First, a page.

Sign in with
Sign up | Sign in
Your question
Solved

A General Purpose PC question

Last response: in Systems
Share
November 16, 2012 1:52:13 PM

Hey all.

I'm planning on building a new general purpose PC for a friend around the holidays. He won't do any gaming on it, ever.

His primary usages are: email, internet, Skype w/ webcam, Facebook, Office (Word, Excel), and Netflix.

My thoughts are below, but my main question is: assuming I go with an AMD mobo/cpu, what is the best mobo/cpu combo in regards to price VS performance? I'm guessing that the mobo/cpu will be the most expensive and important parts of this build.

Budget = $250

Hard drive = He'd like the PC to be viable for at least 5 years, so I'm going with a Western Digitial hdd. Judging by his current hdd usage, I shouldn't need to exceed 250 gb.
OS = Windows 8 for future proofing purposes (also, I happen to have a spare copy so it's free lol).
RAM = ?
MOBO = ?
CPU = ?
Graphics = I'm assuming I'll just go with on-board MOBO graphics here?

He has a keyboard, mouse, and monitor.

Best solution

November 16, 2012 4:06:46 PM

There's a really good deal on a 1TB Seagate drive at the moment, only $49.99 on Newegg. I'd snap that up. I'd also go for the Intel 1155 socket, integrated graphics will be better than the AM3 socket and there's plenty of room to upgrade.

Intel Celeron G530
2x2GB G.Skill NS 1333Mhz
ASRock B75M-DGS
Seagate Barracuda 1TB 7200RPM
Antec BP350 350W
Fractal Design Core 1000

Total - $243.94
Share
a b à CPUs
November 16, 2012 4:46:18 PM

Was just about to post virtually the same, myself. Certainly the best options, for budget. You can't really say that exact set-up will be adequate, for 5 years, but the same can basically be said, for any system, because who knows the demands of some software, that may come out, in the future, and OP's friend's needs may change. What can be done, however, with that sort of system, is upgrade to a much more powerful processor, when necessary, without having to change anything else.
m
0
l
Related resources
November 16, 2012 4:50:34 PM

I'm sure it will be fine, my dad still uses an Athlon 64 x2 system with 2GB RAM I built for him around 4 years ago and that's still running strong even on Windows 7. He's never complained that it is slow and he uses it for browsing/videos/photos/music/skype etc.
m
0
l
November 16, 2012 5:14:09 PM

Thanks for the input folks!

I just remembered I still have this CPU in mothballs: http://www.newegg.com/Product/Product.aspx?Item=N82E168... from two upgrades ago. Would it be worthwhile to build a system around it? I'm not shaving that much money off by using it since I might (?) need to get a graphics card now...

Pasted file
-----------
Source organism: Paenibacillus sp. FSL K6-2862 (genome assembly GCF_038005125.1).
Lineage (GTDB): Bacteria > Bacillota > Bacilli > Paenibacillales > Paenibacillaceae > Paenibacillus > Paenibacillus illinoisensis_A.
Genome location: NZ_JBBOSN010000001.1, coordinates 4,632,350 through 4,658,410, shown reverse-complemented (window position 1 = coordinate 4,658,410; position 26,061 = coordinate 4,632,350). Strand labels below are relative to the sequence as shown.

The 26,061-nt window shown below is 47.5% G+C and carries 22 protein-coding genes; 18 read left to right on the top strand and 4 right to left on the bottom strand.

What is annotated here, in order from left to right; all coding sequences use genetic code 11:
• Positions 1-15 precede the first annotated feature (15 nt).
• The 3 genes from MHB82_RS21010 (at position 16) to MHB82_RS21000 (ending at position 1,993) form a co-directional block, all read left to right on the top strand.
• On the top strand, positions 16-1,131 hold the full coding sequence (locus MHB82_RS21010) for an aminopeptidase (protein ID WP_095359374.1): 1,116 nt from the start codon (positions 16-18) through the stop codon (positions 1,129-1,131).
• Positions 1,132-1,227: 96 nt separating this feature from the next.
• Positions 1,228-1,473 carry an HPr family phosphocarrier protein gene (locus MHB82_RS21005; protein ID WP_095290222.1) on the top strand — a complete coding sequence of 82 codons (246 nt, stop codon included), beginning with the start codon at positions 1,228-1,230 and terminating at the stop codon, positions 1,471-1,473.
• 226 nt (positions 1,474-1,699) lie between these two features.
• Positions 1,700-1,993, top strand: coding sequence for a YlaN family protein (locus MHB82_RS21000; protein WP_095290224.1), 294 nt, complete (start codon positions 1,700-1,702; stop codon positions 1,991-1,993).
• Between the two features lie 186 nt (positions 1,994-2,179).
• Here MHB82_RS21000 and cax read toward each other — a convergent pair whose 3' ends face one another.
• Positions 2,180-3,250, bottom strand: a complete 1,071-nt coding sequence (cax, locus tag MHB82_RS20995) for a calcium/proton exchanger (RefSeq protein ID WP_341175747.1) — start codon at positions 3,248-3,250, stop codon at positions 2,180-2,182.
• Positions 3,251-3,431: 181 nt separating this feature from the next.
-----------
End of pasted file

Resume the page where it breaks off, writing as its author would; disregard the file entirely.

I am somewhat leery of Seagate because their warranty is only for 2 years whereas WD is for 5. I'm shooting for longevity. That said, 50 bucks for 1TB is hard to ignore and I'll probably go with that.


EDIT: for clarity
m
0
l
November 16, 2012 6:42:16 PM

I've always used Seagate drives and haven't had a single fail. I swear by them.

EDIT: I think that 775 system won't end up costing much less and you lose out on SATA 3, USB 3.0, socket 1155 upgrades etc.
m
0
l
a b à CPUs
November 16, 2012 7:02:51 PM

count_rugen said:
Thanks for the input folks!

I just remembered I still have this CPU in mothballs: http://www.newegg.com/Product/Product.aspx?Item=N82E168... from two upgrades ago. Would it be worthwhile to build a system around it? I'm not shaving that much money off by using it since I might (?) need to get a graphics card now...

I am somewhat leery of Seagate because their warranty is only for 2 years whereas WD is for 5. I'm shooting for longevity. That said, 50 bucks for 1TB is hard to ignore and I'll probably go with that.


EDIT: for clarity

I would stick with LGA1155. Better, and does give a sensible upgrade route, it a 3 to 4 year timescale, if necessary.
Agree prefer WD to Seagate, for slightly better reliabilty and better warranty (on SOME), but the price on the Seagate probably outweighs those considerations. Is a sort of 97% reliability worth a lot more than, perhaps, a 95% reliability? A bad one can be "luck of the draw" with either. A problem is most likely, before even a 2 year warranty runs out.
m
0
l
November 21, 2012 2:40:48 PM

Best answer selected by count_rugen.
m
0
l
!